How to Troubleshoot a Toyota Control Arm
The control arm of your Toyota is an essential front suspension component. Shaped like a letter "L" or "A", it's the part that connects the steering knuckle to your vehicle's chassis. In turn, the knuckle holds the front wheel in place. The control arm also helps with the suspension's up-and-down movement by being attached to control arm bushings, which are flexible rubber bushings responsible for the bobbing suspension motion.
This component is also responsible for letting the front wheels turn, this time by having its outer end attached to the steering knuckle via ball joint. There are some cars with a control arm that's merely a single link, with a rubber bushing on one end and a ball joint on the other end. All the same, no car can safely be driven once this part gets bent, damaged, or worn out.
Common symptoms of a compromised control arm
If you're hearing clunking or popping noises when your Toyota vehicle goes over bumps, there's a possibility that your control arm bushings and/or ball joint and spindle have been worn out or torn. You can also hear these sounds when you're decelerating or accelerating. This is also the case when your car feels unstable while braking or traveling over bumps. A warped, bent, or broken control arm could also lead to further complications, such as you losing a wheel while driving.
Worn-out or torn arm bushings
Unlike the ball joint that's often fused with the control arm itself, the bushing can be replaced separately. But this won't be cheap since on top of buying a new replacement bushing, you'll also have to pay for labor costs to have it installed competently. However, there are many other Toyota cars out there wherein when the bushing goes, so too will the control arm.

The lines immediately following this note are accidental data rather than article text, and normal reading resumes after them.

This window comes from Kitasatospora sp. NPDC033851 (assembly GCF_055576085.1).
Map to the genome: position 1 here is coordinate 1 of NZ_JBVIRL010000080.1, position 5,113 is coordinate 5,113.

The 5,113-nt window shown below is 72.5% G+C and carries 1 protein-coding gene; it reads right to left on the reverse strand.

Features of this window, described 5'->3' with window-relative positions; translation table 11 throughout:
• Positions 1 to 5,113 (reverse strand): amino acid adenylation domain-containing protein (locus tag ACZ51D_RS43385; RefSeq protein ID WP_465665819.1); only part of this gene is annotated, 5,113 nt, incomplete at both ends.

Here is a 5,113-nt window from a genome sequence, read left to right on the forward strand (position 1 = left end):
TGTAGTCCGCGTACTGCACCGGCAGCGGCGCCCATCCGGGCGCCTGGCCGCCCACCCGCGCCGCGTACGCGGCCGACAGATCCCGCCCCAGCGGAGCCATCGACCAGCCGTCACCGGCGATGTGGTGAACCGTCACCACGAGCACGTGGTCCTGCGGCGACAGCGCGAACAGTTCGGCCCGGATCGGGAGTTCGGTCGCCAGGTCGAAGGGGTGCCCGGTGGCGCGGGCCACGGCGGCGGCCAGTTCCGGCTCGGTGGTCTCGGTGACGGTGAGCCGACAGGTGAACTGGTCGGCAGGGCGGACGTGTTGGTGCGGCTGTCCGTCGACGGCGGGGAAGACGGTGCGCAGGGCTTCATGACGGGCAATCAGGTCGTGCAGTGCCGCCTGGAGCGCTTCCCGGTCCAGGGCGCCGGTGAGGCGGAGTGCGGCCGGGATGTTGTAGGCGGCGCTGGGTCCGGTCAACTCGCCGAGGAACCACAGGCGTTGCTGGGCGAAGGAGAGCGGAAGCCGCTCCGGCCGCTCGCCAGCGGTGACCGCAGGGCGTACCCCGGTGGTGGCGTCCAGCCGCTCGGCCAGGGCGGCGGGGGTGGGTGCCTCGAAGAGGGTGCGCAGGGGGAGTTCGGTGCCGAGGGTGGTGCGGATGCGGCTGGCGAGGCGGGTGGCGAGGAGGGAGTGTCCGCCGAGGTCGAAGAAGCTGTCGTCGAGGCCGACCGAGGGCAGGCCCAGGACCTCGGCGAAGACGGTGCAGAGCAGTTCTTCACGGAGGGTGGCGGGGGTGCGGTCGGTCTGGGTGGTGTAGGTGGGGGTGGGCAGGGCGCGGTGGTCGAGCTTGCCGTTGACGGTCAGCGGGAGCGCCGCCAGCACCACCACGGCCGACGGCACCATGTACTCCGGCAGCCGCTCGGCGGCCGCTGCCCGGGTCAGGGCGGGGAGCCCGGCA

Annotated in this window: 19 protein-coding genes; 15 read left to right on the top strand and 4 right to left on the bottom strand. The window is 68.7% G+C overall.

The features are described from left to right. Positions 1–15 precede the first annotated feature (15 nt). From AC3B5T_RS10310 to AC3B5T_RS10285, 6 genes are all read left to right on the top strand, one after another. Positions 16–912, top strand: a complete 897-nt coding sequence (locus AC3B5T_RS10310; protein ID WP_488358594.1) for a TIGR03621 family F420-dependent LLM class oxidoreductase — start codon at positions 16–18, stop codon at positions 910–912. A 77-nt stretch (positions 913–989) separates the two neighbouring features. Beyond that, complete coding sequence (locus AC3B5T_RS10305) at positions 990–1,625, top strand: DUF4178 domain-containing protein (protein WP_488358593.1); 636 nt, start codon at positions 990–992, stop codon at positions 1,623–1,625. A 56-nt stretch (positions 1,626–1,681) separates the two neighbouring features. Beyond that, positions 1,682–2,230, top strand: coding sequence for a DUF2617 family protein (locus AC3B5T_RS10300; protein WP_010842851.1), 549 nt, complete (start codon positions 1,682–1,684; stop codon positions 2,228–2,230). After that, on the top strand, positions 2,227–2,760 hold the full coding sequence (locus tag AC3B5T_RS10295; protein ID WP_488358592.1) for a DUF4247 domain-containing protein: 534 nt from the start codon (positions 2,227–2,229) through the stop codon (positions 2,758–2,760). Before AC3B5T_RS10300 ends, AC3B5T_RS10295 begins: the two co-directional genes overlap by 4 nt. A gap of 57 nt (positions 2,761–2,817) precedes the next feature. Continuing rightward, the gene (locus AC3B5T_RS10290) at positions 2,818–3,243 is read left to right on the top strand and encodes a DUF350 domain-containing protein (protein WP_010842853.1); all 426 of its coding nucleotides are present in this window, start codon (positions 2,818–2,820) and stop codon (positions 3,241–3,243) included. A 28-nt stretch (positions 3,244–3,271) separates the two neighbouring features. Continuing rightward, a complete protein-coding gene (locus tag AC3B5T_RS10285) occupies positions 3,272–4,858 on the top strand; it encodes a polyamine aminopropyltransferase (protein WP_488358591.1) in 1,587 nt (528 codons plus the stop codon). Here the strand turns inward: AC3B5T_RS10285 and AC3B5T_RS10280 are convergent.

Separated ball joint
Because the control arm is responsible for holding both front wheels together with your Toyota's chassis, you're in deep trouble once the ball joint becomes separated from this arm (especially if you're driving at high speeds when this were to happen). Once the ball joint is separated, you'll need to replace the whole control arm assembly more often than not because for most cars, this joint is built right into the arm, so they could form one part rather than two separate, replaceable components. Even if the ball joint exhibits just the slightest of wear and tear, the safe and commonsensical thing to do is replace the entire assembly.
Control arm inspection and replacement
To know what exactly is wrong with your control arm, you'll need to inspect it from under the hood; you might have to hoist your Toyota up on a lift at an auto repair shop. You also have the choice of going under the vehicle lifted up by a jack and jack stands so that you can flash a light at the control arm and visually check its condition out by yourself.
There are also vehicle models wherein the control arm, ball joint, and bushings can be seen in the wheel under the hood or by looking under the wheel from beneath your car's fender. Specifically look for cracks on the rubber insulator, warping on the control arm, and damage on the ball joint and spindle. If one arm fails, it's likely you'll need to replace the other one soon.